GDPR and Audit Requirements

Understanding GDPR and the requirements for an audit


The General Data Protection Regulation (GDPR) is a principles-based regulation, so the way it is applied varies from company to company. We look at the requirements as two parts;

  1. The technical and organisational measures that secures the data (security); and
  2. The privacy principles that protect the EU citizens rights (privacy).

GDPR audits are typically combined with SOC 2 audits that include the Security criteria so both requirements are covered. 

Understanding what the GDPR principles mean and how to demonstrate compliance with them can be confusion. Your audit with AssuranceLab focuses on GDPR Article 5. This guide is here to explain how to approach your audit and what evidence you should consider.

Concepts and Terms to Know

When does GDPR apply?

  • The entity processes personal data and is based in the EU, regardless of where the actual data processing takes place.
  • The entity was established outside the EU but processes personal data in relation to the offering of goods or services to individuals in the EU, or monitors the behaviour of individuals within the EU.

The data controller, data processor and data subject

A data controller is an organisation that (alone or jointly with others) determines the purposes for and the means by which personal data is processed. A data drocessor is an organisation that processes data on behalf of a data controller. The data subject is the individual about whom personal data is collected and processed.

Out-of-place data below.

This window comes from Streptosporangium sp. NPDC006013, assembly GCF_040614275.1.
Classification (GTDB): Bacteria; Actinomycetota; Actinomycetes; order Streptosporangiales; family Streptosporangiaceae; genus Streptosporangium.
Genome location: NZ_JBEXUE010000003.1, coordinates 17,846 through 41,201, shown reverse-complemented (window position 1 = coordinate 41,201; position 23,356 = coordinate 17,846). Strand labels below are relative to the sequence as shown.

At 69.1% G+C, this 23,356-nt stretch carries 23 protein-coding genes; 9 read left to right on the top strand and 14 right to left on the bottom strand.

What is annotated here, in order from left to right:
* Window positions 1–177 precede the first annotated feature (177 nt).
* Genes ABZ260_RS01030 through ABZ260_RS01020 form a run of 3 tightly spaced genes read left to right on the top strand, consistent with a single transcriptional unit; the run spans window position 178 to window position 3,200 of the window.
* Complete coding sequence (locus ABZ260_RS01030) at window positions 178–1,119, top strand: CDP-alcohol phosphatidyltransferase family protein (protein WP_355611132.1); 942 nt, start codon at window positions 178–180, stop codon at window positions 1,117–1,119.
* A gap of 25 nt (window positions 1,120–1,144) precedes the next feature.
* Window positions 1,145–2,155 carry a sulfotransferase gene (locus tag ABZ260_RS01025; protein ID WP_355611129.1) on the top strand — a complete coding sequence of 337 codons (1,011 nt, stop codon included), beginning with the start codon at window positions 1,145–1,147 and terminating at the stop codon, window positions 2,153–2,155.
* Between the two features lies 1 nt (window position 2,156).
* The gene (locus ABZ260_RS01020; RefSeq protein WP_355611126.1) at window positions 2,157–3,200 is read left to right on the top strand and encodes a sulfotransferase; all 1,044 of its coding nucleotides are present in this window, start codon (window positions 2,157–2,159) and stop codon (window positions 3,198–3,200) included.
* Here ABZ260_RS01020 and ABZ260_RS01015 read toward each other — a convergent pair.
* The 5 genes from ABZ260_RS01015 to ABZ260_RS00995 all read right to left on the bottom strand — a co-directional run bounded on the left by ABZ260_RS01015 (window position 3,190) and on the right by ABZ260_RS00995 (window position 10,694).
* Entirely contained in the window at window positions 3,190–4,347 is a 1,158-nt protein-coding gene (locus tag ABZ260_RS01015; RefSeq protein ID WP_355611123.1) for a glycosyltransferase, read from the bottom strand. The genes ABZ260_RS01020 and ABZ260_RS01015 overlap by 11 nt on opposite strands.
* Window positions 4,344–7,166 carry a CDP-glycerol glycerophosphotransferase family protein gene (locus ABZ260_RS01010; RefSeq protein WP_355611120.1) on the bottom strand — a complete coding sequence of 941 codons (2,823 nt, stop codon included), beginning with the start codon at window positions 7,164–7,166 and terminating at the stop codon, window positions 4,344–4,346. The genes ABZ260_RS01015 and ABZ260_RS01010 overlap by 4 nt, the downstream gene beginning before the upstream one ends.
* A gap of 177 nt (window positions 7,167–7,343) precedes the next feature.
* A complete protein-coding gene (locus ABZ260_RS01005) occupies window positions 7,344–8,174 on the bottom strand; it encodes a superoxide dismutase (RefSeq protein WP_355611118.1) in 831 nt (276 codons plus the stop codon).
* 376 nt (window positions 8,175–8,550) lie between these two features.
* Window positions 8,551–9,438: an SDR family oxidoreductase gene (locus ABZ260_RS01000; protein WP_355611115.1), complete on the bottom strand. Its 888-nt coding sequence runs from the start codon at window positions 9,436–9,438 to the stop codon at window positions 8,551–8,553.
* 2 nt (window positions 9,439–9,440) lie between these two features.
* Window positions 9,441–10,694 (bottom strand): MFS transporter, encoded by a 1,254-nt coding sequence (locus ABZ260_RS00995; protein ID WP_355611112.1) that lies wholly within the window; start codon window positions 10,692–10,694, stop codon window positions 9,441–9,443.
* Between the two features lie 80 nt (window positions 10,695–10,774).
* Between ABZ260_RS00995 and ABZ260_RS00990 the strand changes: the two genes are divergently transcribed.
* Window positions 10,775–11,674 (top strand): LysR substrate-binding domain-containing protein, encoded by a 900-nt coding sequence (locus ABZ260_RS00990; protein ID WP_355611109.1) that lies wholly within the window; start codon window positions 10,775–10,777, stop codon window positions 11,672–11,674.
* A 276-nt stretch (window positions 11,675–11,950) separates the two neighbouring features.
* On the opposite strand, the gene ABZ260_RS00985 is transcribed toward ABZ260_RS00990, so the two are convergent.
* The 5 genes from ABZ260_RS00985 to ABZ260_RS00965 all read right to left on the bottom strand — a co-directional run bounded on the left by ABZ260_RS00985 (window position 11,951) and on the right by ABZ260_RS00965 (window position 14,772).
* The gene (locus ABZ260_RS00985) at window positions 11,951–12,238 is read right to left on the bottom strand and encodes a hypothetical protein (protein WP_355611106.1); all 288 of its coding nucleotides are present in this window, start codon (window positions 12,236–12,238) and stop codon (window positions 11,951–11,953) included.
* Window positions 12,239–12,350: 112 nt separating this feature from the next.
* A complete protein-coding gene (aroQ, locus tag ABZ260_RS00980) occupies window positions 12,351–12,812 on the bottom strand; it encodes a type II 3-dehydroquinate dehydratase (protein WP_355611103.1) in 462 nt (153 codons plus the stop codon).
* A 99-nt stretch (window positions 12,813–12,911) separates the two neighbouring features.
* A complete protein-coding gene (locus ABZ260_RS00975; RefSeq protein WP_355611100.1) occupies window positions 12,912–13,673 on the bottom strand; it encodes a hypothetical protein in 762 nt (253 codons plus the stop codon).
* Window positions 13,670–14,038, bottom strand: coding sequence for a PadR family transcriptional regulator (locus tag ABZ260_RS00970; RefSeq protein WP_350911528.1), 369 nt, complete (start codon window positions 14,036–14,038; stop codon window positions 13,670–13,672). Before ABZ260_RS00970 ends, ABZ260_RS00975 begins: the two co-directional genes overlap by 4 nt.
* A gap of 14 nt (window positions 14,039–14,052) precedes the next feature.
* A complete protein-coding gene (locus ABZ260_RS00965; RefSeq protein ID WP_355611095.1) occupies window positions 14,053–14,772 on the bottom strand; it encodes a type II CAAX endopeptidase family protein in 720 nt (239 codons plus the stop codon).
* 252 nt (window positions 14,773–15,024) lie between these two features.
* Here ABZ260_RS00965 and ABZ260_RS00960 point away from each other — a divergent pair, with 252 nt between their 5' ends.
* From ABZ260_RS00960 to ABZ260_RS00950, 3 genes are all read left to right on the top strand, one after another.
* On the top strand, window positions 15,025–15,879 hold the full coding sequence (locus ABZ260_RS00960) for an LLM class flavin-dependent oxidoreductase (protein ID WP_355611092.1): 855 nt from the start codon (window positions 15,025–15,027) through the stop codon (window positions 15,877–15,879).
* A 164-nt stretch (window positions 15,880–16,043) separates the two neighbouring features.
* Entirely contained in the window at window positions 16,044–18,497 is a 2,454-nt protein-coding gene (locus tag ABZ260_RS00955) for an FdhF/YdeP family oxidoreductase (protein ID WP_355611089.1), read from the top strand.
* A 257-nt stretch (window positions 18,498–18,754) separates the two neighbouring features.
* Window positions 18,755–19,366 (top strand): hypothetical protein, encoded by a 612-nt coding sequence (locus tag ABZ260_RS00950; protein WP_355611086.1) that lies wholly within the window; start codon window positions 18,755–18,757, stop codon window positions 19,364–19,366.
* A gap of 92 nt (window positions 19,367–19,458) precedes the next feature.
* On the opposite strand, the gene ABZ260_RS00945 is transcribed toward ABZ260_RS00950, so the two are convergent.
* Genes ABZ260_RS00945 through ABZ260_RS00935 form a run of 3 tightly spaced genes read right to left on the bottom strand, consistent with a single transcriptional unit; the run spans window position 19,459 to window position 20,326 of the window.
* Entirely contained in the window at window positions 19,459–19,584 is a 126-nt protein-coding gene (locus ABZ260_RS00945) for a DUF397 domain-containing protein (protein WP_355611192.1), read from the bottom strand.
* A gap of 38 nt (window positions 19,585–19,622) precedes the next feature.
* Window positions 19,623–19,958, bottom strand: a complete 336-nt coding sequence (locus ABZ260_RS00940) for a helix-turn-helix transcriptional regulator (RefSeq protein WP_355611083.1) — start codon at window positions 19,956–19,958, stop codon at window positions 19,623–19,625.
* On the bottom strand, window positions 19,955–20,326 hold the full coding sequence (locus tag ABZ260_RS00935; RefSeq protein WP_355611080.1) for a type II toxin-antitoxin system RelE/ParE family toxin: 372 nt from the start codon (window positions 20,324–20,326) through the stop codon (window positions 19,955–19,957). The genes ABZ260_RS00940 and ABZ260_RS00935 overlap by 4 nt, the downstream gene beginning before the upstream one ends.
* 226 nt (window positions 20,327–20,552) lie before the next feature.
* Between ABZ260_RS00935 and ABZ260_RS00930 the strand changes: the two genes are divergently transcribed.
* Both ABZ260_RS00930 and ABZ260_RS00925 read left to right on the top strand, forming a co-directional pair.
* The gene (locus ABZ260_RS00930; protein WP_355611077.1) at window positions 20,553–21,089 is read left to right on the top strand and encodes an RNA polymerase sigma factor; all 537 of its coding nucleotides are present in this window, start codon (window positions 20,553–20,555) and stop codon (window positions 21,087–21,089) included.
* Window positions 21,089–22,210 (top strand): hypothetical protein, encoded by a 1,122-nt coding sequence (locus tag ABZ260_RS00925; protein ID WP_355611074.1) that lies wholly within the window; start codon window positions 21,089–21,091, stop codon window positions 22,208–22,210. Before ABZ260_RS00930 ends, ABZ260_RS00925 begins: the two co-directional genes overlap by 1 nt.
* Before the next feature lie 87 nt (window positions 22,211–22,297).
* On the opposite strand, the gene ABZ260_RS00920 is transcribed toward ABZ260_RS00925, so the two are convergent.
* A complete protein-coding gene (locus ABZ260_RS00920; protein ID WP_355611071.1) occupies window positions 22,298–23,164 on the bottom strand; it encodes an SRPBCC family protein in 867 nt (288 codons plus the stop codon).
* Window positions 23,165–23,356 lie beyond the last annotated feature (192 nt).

What's considered personal data?

Personal data is any information about an identified or identifiable person (the data subject). This can include:

  • name
  • address
  • ID card/passport number
  • cultural profile
  • Internet Protocol (IP) address
  • data held by a hospital or doctor (which uniquely identifies a person for health purposes)

Privacy policy and privacy notice

You may find these terms used interchangeably - which is generally acceptable as long as the relevant information has been clearly documented, regardless of what you call the document.

Typically, a privacy policy is an internal document that outlines for your your employees how to protect customer data. A privacy notice is normally an external document that informs data subjects how their data is collected or used and their privacy rights.

Topics to consider for your privacy documents

  • purpose, extent and use of personal data
  • methods and limitation of collection and processing data
  • requirements for maintaining data accuracy and for data storage requirements for consent
  • the choices available to data subjects and their rights in relation to their personal data
  • disclosure on the use of third parties or sub-processors of the personal
  • data security practices applied to the personal data collected and processed
  • responsibilities for monitoring and enforcement of privacy requirements
  • processes or procedures for personal data related requests from data subjects or Data Controllers

Privacy requests

These are typically requests from (or on behalf of) the data subject to access, correct or update, delete, halt processing activities, opt-out, or transfer data. Details of these requests should be thoroughly documented, including: the requestor, how authentication of the requestor was done, date of the request, conclusion/action as a result of the request (e.g. request denied, personal data disposed of, or personal data updated), employee handling the request, etc.



Links for Reference

Understanding SOC 2 Privacy Requirements

(External Link) What is GDPR?

(External Link) Art. 5 GDPR Principles relating to processing of personal data